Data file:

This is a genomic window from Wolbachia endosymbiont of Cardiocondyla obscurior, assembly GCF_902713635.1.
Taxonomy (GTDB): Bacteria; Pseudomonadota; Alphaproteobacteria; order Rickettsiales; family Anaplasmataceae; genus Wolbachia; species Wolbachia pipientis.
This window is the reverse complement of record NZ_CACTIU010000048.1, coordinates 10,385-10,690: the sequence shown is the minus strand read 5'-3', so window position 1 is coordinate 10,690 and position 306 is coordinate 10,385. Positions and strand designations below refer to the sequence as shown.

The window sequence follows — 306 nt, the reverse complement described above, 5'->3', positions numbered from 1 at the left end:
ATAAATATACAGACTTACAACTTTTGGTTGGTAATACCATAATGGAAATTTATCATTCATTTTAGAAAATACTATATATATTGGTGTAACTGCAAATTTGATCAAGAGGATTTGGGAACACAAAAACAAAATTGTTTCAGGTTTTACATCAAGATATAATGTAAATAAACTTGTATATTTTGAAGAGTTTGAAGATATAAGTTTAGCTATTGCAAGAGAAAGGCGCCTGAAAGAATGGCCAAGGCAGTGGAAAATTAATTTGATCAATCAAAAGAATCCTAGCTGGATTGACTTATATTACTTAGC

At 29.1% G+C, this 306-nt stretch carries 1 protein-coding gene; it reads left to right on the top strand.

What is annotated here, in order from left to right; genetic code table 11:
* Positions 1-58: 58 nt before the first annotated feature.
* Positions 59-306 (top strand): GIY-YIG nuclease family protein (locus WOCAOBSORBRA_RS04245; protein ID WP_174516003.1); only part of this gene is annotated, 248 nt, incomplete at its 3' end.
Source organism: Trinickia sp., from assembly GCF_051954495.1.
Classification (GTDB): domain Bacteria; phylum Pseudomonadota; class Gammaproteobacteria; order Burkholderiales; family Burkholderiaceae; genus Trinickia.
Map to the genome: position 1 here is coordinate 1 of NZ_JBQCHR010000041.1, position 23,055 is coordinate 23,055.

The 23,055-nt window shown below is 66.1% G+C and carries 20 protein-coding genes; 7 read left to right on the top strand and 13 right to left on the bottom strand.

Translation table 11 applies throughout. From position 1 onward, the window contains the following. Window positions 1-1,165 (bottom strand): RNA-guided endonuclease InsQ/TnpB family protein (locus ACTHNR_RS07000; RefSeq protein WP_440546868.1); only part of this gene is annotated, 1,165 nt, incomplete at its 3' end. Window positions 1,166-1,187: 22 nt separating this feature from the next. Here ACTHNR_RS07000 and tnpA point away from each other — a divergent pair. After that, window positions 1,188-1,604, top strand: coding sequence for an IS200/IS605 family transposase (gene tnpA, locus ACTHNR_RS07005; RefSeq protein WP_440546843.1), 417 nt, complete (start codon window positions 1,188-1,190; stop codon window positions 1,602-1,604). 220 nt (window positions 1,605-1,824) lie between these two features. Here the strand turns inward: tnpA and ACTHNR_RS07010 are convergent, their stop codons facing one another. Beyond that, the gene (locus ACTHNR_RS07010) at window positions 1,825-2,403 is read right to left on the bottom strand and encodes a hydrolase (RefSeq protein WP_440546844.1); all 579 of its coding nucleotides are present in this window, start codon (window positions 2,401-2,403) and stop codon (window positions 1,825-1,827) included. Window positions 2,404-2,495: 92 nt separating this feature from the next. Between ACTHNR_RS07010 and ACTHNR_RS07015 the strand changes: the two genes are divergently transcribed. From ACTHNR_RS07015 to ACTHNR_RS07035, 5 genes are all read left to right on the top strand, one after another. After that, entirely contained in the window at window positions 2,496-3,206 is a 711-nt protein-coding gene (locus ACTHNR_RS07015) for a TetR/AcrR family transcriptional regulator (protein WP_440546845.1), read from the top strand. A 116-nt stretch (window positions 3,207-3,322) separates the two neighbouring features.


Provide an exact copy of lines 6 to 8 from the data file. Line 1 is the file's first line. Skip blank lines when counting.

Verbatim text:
At 29.1% G+C, this 306-nt stretch carries 1 protein-coding gene; it reads left to right on the top strand.

What is annotated here, in order from left to right; genetic code table 11:
* Positions 1-58: 58 nt before the first annotated feature.